Traces of Humans in Clay and Stone

Footprints lead artists, archeologists into the past


An archaeological crew at the southern end of the Alamogordo landfill was baking under the dry heat in the few weeks before the moisture-laden monsoon in the Tularosa Basin arrived.

 “It was going to hit 106 degrees and we hit a solidified layer some 1.2 meters below the surface deep under the shifting sand dunes into an ancient lakebed,” said Lay Powell, an artist and novice crew member. “I kept pulling sand away looking for artifacts or even ruins. It was weird – I thought I better use a brush.

“I was thinking there might be animal tracks or maybe like a deer and then there was a digit, like a finger. I brushed a second digit next to it, then a third digit. My heart started to beat so fast … What really came to mind when I looked across to the east, I could almost see MacNeish’s cave. That is how rapidly I connected to Pendejo Cave, I automatically thought of Paleoindian peoples 10,000 years ago. “

“Scotty” MacNeish, one of the most famous and controversial archaeologists ever in the Tularosa Basin, searched for the earliest evidence of human occupation. Thirty years ago, MacNeish “held up a hardened clay fragment from the side of a cooking pit in a cave (30,000 years old) with a fingerprint” to reporter Phil McCombs for the Washington Post, an invaluable treasure in his life of encountering the primal experiences so rare in today’s urbanized world.

Knots for nets for carrying large containers or capturing lake fish, turtles and birds were found by the hundreds by MacNeish. His cave was a production site overlooking the lakes.

“Her palm print… baked into the clay of the paleolithic fire pit,” writes McCombs at a cave site overlooking the southern Tularosa Basin.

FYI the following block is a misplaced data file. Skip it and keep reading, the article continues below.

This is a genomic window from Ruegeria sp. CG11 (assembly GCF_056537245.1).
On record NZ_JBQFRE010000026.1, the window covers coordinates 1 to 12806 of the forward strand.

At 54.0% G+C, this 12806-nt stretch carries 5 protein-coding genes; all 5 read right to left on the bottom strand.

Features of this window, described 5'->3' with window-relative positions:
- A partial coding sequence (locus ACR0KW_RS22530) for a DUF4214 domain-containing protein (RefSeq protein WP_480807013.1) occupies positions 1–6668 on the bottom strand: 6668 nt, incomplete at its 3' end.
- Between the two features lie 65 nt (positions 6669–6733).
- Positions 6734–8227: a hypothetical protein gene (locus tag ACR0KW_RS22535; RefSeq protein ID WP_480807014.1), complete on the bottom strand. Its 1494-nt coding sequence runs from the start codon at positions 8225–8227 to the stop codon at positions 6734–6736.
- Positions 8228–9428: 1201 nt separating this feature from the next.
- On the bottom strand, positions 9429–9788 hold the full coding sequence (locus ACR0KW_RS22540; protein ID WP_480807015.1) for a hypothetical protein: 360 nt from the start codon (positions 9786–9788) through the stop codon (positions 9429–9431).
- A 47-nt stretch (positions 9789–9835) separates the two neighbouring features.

Now, footprints emerged. Ultimately, two more prints of the same person going south and one print going north were uncovered by Four Corners Research based in Las Cruces that are dated from 7,000 to 9,000 years old, either late Paleoindian or middle Archaic eras, said David Greenwald, director of Four Corners. It was clear that the prints came after the clay surface of the lakebed began to dry out. When the feet sank near the cracks, there was a mushing up of still wet clay to ooze around the traveler, Greenwald notes.

These people traveled during cycles of expanding and contacting edges of the shallow lakes in tandem with the Pacific Ocean cycles of what we call the El Nino-La Nina. Ten thousand years later, humans recorded their precious feet and hands along with those of their animal associates on petroglyphs at Three Rivers Petroglyph Site, only few miles northeast of the sand dunes. Human prints interact with birds, bear and felines to an astonishing amount, realistic or out-of-the ordinary looking to us. Tracks were dominant symbols of the perceptions of reality of prehistoric life in the Basin.

The everchanging dunes at White Sands National Park cover and uncover an even greater story of Paleoindian lifetimes. Biologist David Bustos, with over 15 years of experience at WSNP, has attracted numerous scientists to measure not only the ephemeral dunes transforming under wind and water dynamics but ancient footprints solidified in the once muddy mix of the shallow playa lakes.